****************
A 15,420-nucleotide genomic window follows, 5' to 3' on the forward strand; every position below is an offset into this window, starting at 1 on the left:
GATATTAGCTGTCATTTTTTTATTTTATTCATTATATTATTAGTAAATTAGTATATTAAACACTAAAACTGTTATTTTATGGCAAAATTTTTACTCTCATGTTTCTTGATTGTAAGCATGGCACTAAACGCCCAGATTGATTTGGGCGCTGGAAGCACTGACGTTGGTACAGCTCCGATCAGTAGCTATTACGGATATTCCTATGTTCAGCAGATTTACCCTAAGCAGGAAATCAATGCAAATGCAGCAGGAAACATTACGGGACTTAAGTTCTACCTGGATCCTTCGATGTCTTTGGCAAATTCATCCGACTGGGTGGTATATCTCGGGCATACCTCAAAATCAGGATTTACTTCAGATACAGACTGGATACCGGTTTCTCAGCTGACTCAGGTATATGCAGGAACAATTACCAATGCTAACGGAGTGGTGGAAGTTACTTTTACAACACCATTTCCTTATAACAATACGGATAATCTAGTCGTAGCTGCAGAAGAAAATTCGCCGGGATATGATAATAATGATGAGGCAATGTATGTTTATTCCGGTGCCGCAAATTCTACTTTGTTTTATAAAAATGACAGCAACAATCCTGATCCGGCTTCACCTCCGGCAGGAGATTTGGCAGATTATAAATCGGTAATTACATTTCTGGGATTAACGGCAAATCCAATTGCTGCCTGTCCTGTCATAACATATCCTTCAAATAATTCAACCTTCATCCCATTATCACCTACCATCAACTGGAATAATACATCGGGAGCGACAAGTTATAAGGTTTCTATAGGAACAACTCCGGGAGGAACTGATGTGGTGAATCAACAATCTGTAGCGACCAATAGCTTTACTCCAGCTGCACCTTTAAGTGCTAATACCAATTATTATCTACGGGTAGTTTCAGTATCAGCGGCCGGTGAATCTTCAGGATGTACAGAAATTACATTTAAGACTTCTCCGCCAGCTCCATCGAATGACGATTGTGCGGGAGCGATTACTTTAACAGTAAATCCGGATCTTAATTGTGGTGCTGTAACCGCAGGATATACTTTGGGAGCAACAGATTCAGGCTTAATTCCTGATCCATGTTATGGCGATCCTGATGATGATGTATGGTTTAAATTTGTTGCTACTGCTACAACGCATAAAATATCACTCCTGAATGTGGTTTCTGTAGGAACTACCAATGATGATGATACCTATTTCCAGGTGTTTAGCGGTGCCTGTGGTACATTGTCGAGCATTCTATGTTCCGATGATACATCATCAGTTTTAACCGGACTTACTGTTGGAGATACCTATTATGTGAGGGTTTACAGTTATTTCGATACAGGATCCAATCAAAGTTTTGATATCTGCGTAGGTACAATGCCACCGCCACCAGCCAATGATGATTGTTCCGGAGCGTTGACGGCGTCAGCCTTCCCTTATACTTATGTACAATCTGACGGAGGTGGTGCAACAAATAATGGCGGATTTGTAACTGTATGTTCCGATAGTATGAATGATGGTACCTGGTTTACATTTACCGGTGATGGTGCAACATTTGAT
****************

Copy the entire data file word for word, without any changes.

A 15,420-nucleotide genomic window follows, 5' to 3' on the forward strand; every position below is an offset into this window, starting at 1 on the left:
GATATTAGCTGTCATTTTTTTATTTTATTCATTATATTATTAGTAAATTAGTATATTAAACACTAAAACTGTTATTTTATGGCAAAATTTTTACTCTCATGTTTCTTGATTGTAAGCATGGCACTAAACGCCCAGATTGATTTGGGCGCTGGAAGCACTGACGTTGGTACAGCTCCGATCAGTAGCTATTACGGATATTCCTATGTTCAGCAGATTTACCCTAAGCAGGAAATCAATGCAAATGCAGCAGGAAACATTACGGGACTTAAGTTCTACCTGGATCCTTCGATGTCTTTGGCAAATTCATCCGACTGGGTGGTATATCTCGGGCATACCTCAAAATCAGGATTTACTTCAGATACAGACTGGATACCGGTTTCTCAGCTGACTCAGGTATATGCAGGAACAATTACCAATGCTAACGGAGTGGTGGAAGTTACTTTTACAACACCATTTCCTTATAACAATACGGATAATCTAGTCGTAGCTGCAGAAGAAAATTCGCCGGGATATGATAATAATGATGAGGCAATGTATGTTTATTCCGGTGCCGCAAATTCTACTTTGTTTTATAAAAATGACAGCAACAATCCTGATCCGGCTTCACCTCCGGCAGGAGATTTGGCAGATTATAAATCGGTAATTACATTTCTGGGATTAACGGCAAATCCAATTGCTGCCTGTCCTGTCATAACATATCCTTCAAATAATTCAACCTTCATCCCATTATCACCTACCATCAACTGGAATAATACATCGGGAGCGACAAGTTATAAGGTTTCTATAGGAACAACTCCGGGAGGAACTGATGTGGTGAATCAACAATCTGTAGCGACCAATAGCTTTACTCCAGCTGCACCTTTAAGTGCTAATACCAATTATTATCTACGGGTAGTTTCAGTATCAGCGGCCGGTGAATCTTCAGGATGTACAGAAATTACATTTAAGACTTCTCCGCCAGCTCCATCGAATGACGATTGTGCGGGAGCGATTACTTTAACAGTAAATCCGGATCTTAATTGTGGTGCTGTAACCGCAGGATATACTTTGGGAGCAACAGATTCAGGCTTAATTCCTGATCCATGTTATGGCGATCCTGATGATGATGTATGGTTTAAATTTGTTGCTACTGCTACAACGCATAAAATATCACTCCTGAATGTGGTTTCTGTAGGAACTACCAATGATGATGATACCTATTTCCAGGTGTTTAGCGGTGCCTGTGGTACATTGTCGAGCATTCTATGTTCCGATGATACATCATCAGTTTTAACCGGACTTACTGTTGGAGATACCTATTATGTGAGGGTTTACAGTTATTTCGATACAGGATCCAATCAAAGTTTTGATATCTGCGTAGGTACAATGCCACCGCCACCAGCCAATGATGATTGTTCCGGAGCGTTGACGGCGTCAGCCTTCCCTTATACTTATGTACAATCTGACGGAGGTGGTGCAACAAATAATGGCGGATTTGTAACTGTATGTTCCGATAGTATGAATGATGGTACCTGGTTTACATTTACCGGTGATGGTGCAACATTTGAT